Chesterton Police Dept. Corp. Jamie Nale-Copollo | Jerry Davich~Sun-Times Media
Updated: May 15, 2014 6:08AM
Chesterton Police Cpl. Jamie Nale-Copollo knew it wouldn’t be easy working in a field dominated by men and shielded by machismo.
Her rookie year was hell, with some of the older cops taking old-school hazing to new lows. She would return from work some days seriously considering quitting the force.
“I couldn’t take it anymore with the guys bashing me every day,” she told me.
The hardscrabble hazing lingered for a few years, especially with a couple of the older officers who wouldn’t let up on her. She could’ve cried to the chief. She didn’t.
“I figured if I did that it would be like me running to daddy,” she said with a shrug. “I knew I had to get through it, so I did.”
The now-44-year-old divorced mother of two stuck it out, first for five years, then 10 years, then 15 years. This week marks her 20-year anniversary, a milestone she wasn’t sure she would ever reach.
“This job is the only thing I ever wanted to do,” she said during a break in between patrols. “I never wanted a job of sitting behind a desk in an office all day.”
When she started, she was the only female in the department and just the second woman ever on the force. “It’s tough for any rookie cop with the older guys, but it’s doubly hard for a female rookie cop,” said Larry Powell, also a Chesterton officer.
Some older generation town residents still give her a hard time.
“They tell me, ‘I’ve been driving longer than you’ve been alive,’” she said, noting that even today there is just one other woman on the town’s force.
“There’s not many female officers in any police department really,” she added.
I know only a handful of female cops across Northwest Indiana and I asked them their thoughts on riding shotgun in a male-dominated workforce.
“Being a mom and working this job can be challenging,” said Indiana State Police Sgt. Ann Wojas, who has three children, all adults now. “It’s especially hard when you first start out. Your kids are young and you work rotating shifts, holidays, being called out. You feel at times that you let your family slip through the cracks.”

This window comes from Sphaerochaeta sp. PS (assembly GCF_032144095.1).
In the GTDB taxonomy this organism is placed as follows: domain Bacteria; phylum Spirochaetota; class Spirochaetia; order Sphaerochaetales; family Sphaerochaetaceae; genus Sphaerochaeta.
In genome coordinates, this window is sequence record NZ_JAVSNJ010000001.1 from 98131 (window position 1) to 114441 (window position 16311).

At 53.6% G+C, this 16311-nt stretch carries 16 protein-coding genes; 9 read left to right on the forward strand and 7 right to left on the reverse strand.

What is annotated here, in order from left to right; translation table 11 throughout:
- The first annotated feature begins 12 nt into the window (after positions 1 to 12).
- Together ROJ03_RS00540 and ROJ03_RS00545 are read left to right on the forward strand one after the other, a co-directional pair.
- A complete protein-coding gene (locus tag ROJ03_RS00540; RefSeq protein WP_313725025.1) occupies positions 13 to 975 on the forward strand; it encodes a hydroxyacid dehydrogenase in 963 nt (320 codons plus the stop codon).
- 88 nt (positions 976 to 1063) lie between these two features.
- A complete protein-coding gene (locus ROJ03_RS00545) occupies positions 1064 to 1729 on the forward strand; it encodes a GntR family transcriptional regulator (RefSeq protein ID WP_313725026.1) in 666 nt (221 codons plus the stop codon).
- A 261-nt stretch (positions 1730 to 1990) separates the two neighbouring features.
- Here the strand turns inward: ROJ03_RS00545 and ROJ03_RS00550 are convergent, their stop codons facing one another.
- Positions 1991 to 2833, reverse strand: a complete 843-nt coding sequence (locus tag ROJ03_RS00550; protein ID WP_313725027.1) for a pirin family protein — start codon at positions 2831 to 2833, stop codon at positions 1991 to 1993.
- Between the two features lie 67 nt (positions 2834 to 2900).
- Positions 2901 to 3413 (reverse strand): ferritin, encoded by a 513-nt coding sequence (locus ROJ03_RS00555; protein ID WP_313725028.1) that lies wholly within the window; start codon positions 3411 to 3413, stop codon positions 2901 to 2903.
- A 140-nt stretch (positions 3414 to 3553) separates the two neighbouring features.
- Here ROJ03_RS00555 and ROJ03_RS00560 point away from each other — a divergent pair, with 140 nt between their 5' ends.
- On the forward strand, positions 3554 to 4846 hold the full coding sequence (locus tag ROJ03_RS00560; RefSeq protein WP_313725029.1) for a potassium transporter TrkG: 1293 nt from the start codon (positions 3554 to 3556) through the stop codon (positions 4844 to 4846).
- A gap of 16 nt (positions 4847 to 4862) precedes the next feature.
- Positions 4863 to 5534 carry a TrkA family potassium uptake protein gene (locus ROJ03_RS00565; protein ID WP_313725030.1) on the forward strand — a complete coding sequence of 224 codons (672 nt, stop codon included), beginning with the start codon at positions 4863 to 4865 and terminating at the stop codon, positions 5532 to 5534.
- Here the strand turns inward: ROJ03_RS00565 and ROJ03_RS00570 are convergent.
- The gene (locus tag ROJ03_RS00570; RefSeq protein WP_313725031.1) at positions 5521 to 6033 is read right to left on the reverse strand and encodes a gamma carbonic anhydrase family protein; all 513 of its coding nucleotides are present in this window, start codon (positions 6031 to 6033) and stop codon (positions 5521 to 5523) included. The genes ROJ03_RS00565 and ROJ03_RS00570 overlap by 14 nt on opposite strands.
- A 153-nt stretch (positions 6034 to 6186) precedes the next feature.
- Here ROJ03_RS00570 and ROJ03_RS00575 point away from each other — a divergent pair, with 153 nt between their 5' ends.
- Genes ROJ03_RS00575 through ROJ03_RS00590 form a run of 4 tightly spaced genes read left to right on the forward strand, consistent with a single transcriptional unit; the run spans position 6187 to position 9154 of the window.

Wojas has been on the ISP force 28 years and the “good ole boy” system isn’t what it used to be.
“When I first started, a lot of guys saw wanting to change your schedule or having to adjust your work time for family or kids issues was a weakness,” she said. “But now, most couples are both working and just as many of the men are taking off or readjusting their schedules.”
Don’t misunderstand her, though.
“You still have men in police work who think women shouldn’t be here, and you’re never going to change that,” she said. “But what we might lack in brute strength we make up for in the manner of approaching and talking to people.”
Then again, Wojas has no problem speaking up for herself.
“It makes no difference what job you are in, if this is what you truly want to do. Everyone sees that and knows it,” she said. “If you go to work and just go through the motions, whine, complain, expect special favors and try to pawn details off on others, it doesn’t matter if you are working with a man or woman. You have tarnished your reputation, work ethic and working relationships.”
Flora Akers-Ryan is a seven-year Portage police officer, a mother of three, and a breast cancer survivor.
“I think the biggest obstacle is getting respect from the guys in the field,” said Ryan, who’s married to a fellow Portage cop. “A woman has to prove herself to gain or earn respect from our male counterparts.”
She’s been fortunate to work with many “really great guys” who have open minds about female cops. But she also had to prove herself as reliable, accountable and respectable to earn her place as “one of the guys.”
Copollo has also earned such a status, including working other jobs to provide for her family. In addition to her 12-hour shifts as a patrol officer, she also works a few part-time security jobs.
“Whatever it takes to make ends meet,” she said.
Initially, Copollo planned on staying at Chesterton for just five years and then spring-boarding to a larger city, bigger department, more diversity and opportunities. But she got comfortable, as we all do, and her kids, ages 11 and 13, also played a factor.
Copollo tried working in the department’s detective bureau for more than a year, but she didn’t like the daily work. She missed patrolling. She missed the adrenaline rush on certain calls, though she doesn’t get as nervous or excited like in the early days.
“We get mostly thefts, robberies, domestic disturbances and traffic stops,” she said.
If she switched to another city and police department, she would lose her seniority and day-shift hours. So she is staying put for now and contemplating her future.
“For maybe another five years or so,” she said before heading off again on patrol.
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